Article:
“So after they came back and said ‘No, you’re unvaxxed,’ I said ‘Okay, I’m going to appeal this. So we went through the process, which was a multi-week process, where I asked them for time to gather information. I gathered over 500 pages of research on the efficacy of immunizations, all the latest research surrounding my case, everything from mask-wearing to the efficacy of vaccines and the duration of the antibodies. Just all the latest research, right, that I was getting from my medical team.”
“In that process, we had many conversations. I enjoyed the conversations with the league, it was good sharing. But one in particular stood out when I knew I was not going to win this. I had a meeting, and one of the main docs said ‘It’s impossible for a vaccinated person to get COVID or spread COVID.’ And at that point, I knew I was definitely not going to win the appeal. And it was very shortly after that denied. And we know now that information is totally false that was given to me.”
Note: The NFL has strongly denied that a doctor from the league even talked to Rodgers, much less said this:
From the NFL on Aaron Rodgers regarding the claim a doctor said vaccinated can't get/spread COVID: "No doctor from the league or the joint NFL-NFLPA infectious disease consultants communicated with the player. If they had, they certainly would have never said anything like that."
— ProFootballTalk (@ProFootballTalk) November 5, 2021
More from Rodgers:
“My desire to immunize myself was what’s best for my body. And that’s why this is so important to me. My medical team informed me that the danger of an adverse effect was greater than the risk of getting COVID and recovering. So I made a decision that was in the best interests of my body.”
“I’m not telling somebody to not get vaccinated or to get vaccinated. I think you should do what’s in the best interests of your body. If you’re scared of COVID, or if you have co-morbidities, getting vaxxed is probably in your best interests. But if you have an immunocompromised system or if you have pre-existing conditions, then make the decision that’s in your best interests. And that’s what I did, I made the decision that was in my best interests.”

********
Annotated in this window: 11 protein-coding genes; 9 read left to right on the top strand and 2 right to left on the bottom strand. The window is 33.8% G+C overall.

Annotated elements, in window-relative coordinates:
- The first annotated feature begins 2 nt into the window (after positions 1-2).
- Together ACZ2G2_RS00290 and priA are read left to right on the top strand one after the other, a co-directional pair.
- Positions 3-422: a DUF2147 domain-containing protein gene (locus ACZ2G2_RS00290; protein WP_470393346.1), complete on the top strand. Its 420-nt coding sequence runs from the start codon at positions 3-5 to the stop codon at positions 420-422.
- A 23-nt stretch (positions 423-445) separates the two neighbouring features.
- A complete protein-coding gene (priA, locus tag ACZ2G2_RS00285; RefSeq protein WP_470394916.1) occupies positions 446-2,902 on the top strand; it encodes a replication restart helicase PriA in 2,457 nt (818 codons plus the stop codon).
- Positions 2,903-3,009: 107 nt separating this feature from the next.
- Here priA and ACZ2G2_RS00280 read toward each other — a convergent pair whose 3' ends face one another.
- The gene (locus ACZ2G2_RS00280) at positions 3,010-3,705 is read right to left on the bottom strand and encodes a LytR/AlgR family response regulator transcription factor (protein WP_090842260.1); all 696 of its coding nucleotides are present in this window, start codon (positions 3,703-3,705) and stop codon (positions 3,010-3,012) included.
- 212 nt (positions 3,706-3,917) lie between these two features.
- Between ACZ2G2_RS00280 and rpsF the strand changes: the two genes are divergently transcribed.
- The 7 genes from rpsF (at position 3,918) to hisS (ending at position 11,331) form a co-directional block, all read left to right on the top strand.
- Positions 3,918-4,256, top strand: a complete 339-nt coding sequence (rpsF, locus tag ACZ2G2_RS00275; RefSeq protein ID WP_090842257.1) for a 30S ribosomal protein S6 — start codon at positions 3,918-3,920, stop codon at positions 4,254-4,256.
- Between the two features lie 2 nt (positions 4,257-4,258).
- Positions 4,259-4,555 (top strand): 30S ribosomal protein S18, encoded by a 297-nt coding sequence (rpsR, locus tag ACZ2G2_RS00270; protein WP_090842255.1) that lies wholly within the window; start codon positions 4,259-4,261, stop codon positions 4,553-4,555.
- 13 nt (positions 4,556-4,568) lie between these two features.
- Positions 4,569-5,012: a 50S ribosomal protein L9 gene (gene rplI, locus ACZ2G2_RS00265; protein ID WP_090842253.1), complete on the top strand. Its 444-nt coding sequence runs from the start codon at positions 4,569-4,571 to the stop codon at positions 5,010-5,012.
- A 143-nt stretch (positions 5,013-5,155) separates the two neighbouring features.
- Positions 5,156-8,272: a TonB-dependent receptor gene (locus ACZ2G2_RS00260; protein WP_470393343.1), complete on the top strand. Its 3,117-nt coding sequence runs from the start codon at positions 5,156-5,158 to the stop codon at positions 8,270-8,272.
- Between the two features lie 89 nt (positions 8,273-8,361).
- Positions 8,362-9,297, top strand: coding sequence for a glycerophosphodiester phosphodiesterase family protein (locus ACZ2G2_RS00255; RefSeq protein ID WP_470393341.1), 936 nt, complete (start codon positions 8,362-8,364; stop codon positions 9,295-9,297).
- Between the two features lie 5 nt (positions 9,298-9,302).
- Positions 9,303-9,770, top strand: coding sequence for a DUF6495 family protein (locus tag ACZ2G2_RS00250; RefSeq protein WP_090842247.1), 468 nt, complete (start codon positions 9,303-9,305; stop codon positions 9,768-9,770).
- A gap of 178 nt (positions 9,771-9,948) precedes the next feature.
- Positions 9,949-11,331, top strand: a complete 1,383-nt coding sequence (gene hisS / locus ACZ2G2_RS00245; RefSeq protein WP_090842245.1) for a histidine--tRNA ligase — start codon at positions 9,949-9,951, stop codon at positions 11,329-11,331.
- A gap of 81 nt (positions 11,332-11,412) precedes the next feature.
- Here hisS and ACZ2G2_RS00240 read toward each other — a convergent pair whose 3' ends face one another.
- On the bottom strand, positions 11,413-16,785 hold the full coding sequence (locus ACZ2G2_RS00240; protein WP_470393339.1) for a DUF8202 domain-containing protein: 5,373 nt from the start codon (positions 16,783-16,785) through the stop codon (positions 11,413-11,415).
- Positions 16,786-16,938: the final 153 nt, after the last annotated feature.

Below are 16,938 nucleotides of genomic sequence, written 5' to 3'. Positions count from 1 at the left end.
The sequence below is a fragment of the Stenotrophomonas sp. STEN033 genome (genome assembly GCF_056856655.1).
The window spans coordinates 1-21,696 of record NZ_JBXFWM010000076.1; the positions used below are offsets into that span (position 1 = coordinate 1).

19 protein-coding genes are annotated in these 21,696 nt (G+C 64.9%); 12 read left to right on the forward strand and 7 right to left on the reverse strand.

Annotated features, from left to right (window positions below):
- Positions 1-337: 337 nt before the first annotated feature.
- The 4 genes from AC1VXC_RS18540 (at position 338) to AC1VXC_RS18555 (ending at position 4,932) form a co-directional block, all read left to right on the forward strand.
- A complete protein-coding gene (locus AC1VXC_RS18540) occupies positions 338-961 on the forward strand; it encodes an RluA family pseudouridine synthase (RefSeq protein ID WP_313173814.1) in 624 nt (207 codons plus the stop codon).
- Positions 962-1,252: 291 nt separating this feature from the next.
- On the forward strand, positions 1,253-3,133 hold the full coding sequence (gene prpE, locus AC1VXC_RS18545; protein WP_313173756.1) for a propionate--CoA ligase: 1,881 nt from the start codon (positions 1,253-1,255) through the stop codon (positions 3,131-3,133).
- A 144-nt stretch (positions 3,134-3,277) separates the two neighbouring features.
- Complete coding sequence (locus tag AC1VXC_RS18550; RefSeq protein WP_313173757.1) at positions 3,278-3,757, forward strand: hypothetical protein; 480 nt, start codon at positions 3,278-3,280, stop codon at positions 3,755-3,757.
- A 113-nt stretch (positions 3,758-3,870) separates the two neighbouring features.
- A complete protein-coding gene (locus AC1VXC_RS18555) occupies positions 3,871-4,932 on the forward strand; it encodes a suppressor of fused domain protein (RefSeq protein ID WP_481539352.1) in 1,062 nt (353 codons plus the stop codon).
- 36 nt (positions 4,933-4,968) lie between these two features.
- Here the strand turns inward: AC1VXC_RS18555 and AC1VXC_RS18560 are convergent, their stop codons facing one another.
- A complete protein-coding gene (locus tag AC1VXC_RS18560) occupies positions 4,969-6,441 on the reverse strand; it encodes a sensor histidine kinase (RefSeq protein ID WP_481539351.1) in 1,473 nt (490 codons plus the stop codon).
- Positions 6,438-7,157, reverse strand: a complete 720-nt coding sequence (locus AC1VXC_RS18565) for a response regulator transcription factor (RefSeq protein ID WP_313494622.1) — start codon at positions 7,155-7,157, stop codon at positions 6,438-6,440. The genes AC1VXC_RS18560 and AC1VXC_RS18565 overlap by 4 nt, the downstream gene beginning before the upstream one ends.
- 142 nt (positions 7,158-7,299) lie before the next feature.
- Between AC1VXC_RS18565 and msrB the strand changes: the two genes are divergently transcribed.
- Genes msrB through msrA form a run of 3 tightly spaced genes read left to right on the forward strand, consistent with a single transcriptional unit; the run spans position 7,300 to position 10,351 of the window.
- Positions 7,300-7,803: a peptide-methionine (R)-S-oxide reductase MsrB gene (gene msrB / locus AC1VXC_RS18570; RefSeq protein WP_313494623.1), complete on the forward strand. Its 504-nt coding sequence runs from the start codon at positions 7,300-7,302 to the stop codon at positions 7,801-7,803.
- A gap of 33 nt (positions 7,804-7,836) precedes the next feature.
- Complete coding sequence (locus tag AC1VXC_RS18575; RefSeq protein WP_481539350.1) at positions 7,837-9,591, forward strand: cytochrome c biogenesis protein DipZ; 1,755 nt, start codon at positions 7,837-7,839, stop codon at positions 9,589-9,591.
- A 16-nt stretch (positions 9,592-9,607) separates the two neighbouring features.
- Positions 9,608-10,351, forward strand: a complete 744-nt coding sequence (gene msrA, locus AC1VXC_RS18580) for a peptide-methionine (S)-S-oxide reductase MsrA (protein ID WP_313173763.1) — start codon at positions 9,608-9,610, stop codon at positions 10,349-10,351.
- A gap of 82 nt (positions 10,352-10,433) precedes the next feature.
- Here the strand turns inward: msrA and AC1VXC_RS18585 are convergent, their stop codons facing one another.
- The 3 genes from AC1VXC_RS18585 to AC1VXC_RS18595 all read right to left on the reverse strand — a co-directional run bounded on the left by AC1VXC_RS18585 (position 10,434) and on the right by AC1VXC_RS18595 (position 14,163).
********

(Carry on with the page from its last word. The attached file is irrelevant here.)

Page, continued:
“The other part of it was, and I’ve talked about this on the show before, but the next great chapter in my life, I believe, is being a father. It’s something I care about a lot. And to my knowledge, there’s been zero long-term studies around sterility or fertility issues around the vaccines.”
(Note: The discussion of “sterility or fertility issues around the vaccines” has become common lately, with former ESPN personality Allison Williams one of the many bringing that up. Here’s what the CDC has to say about that:
CDC and Medical Professionals Recommend COVID-19 Vaccination for People Who Want to Have Children
COVID-19 vaccination is recommended for everyone 12 years of age and older, including people who are trying to get pregnant now or might become pregnant in the future, as well as their partners.
Professional medical organizations serving people of reproductive age, including adolescents, emphasize that there is no evidence that COVID-19 vaccination causes a loss of fertility. These organizations also recommend COVID-19 vaccination for people who may consider getting pregnant in the future.
Professional societies for male reproduction recommend that men who want to have babies in the future be offered COVID-19 vaccination. There is no evidence that vaccines, including COVID-19 vaccines, cause male fertility problems.
And as per the “zero long-term studies,” yes, there have not been “long-term studies” on these COVID-19 vaccines, given that the specific virus they were created to respond to didn’t exist before 2019. But mRNA technology is not new, and has been the subject of numerous long-term studies. The concerns about infertility originated with social media misinformation comparing a COVID-19 spike protein to a different protein with a similar name, as per Johns Hopkins. Here’s more on that particular social media misinformation from the Henry Ford Health System in Detroit, which says that the concern here “was a theoretical risk that was completely disproven in the clinical trials and continues to be disproven in real time as more women of child-bearing age become fully vaccinated.” Similar pieces can be found on many local hospitals’ sites. That Henry Ford Health System piece also has more on mRNA reproductive studies:
The mechanism used to create the Pfizer and Moderna vaccines—called mRNA technology—is not new. It has been used widely for decades in different treatments, so there is plenty of data on the use of mRNA technology and fertility. And with the COVID-19 vaccines, specifically, research shows there are no adverse outcomes or safety issues in connection with reproductive health.)
Read on for Rodgers’ comments on the NFL protocols, including his claims that “non-vaccinated people are the safest people in the building” and “this idea that it’s a pandemic of the unvaxxed is just a total lie.”